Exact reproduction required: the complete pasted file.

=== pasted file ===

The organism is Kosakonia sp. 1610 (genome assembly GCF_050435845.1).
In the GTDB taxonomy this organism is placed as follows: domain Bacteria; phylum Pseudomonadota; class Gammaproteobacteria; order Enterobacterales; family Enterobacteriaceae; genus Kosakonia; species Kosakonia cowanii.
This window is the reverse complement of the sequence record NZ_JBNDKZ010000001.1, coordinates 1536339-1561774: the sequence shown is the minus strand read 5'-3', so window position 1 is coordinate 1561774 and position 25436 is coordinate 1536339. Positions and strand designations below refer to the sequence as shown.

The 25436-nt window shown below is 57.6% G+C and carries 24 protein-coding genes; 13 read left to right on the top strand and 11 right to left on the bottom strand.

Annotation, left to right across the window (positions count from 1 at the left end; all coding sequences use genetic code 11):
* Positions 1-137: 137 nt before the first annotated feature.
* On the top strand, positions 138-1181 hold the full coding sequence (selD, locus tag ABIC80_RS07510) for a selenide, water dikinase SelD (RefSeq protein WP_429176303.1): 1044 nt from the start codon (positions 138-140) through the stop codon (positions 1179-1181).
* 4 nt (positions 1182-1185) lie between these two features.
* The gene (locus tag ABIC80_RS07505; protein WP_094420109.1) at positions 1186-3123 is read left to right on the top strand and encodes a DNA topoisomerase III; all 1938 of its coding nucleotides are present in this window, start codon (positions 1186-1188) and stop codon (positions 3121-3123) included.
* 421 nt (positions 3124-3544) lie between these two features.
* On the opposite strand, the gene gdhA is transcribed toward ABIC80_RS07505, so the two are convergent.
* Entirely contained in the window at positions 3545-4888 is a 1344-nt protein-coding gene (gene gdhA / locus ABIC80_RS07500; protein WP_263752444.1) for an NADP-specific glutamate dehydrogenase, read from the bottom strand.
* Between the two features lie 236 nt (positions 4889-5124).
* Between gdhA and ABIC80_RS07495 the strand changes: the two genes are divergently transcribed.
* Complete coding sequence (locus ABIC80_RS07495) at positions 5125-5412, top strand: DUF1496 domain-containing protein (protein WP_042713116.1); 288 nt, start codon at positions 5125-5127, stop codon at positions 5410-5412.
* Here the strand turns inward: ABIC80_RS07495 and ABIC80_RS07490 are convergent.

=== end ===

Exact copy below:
The organism is Kosakonia sp. 1610 (genome assembly GCF_050435845.1).
In the GTDB taxonomy this organism is placed as follows: domain Bacteria; phylum Pseudomonadota; class Gammaproteobacteria; order Enterobacterales; family Enterobacteriaceae; genus Kosakonia; species Kosakonia cowanii.
This window is the reverse complement of the sequence record NZ_JBNDKZ010000001.1, coordinates 1536339-1561774: the sequence shown is the minus strand read 5'-3', so window position 1 is coordinate 1561774 and position 25436 is coordinate 1536339. Positions and strand designations below refer to the sequence as shown.

The 25436-nt window shown below is 57.6% G+C and carries 24 protein-coding genes; 13 read left to right on the top strand and 11 right to left on the bottom strand.

Annotation, left to right across the window (positions count from 1 at the left end; all coding sequences use genetic code 11):
* Positions 1-137: 137 nt before the first annotated feature.
* On the top strand, positions 138-1181 hold the full coding sequence (selD, locus tag ABIC80_RS07510) for a selenide, water dikinase SelD (RefSeq protein WP_429176303.1): 1044 nt from the start codon (positions 138-140) through the stop codon (positions 1179-1181).
* 4 nt (positions 1182-1185) lie between these two features.
* The gene (locus tag ABIC80_RS07505; protein WP_094420109.1) at positions 1186-3123 is read left to right on the top strand and encodes a DNA topoisomerase III; all 1938 of its coding nucleotides are present in this window, start codon (positions 1186-1188) and stop codon (positions 3121-3123) included.
* 421 nt (positions 3124-3544) lie between these two features.
* On the opposite strand, the gene gdhA is transcribed toward ABIC80_RS07505, so the two are convergent.
* Entirely contained in the window at positions 3545-4888 is a 1344-nt protein-coding gene (gene gdhA / locus ABIC80_RS07500; protein WP_263752444.1) for an NADP-specific glutamate dehydrogenase, read from the bottom strand.
* Between the two features lie 236 nt (positions 4889-5124).
* Between gdhA and ABIC80_RS07495 the strand changes: the two genes are divergently transcribed.
* Complete coding sequence (locus ABIC80_RS07495) at positions 5125-5412, top strand: DUF1496 domain-containing protein (protein WP_042713116.1); 288 nt, start codon at positions 5125-5127, stop codon at positions 5410-5412.
* Here the strand turns inward: ABIC80_RS07495 and ABIC80_RS07490 are convergent.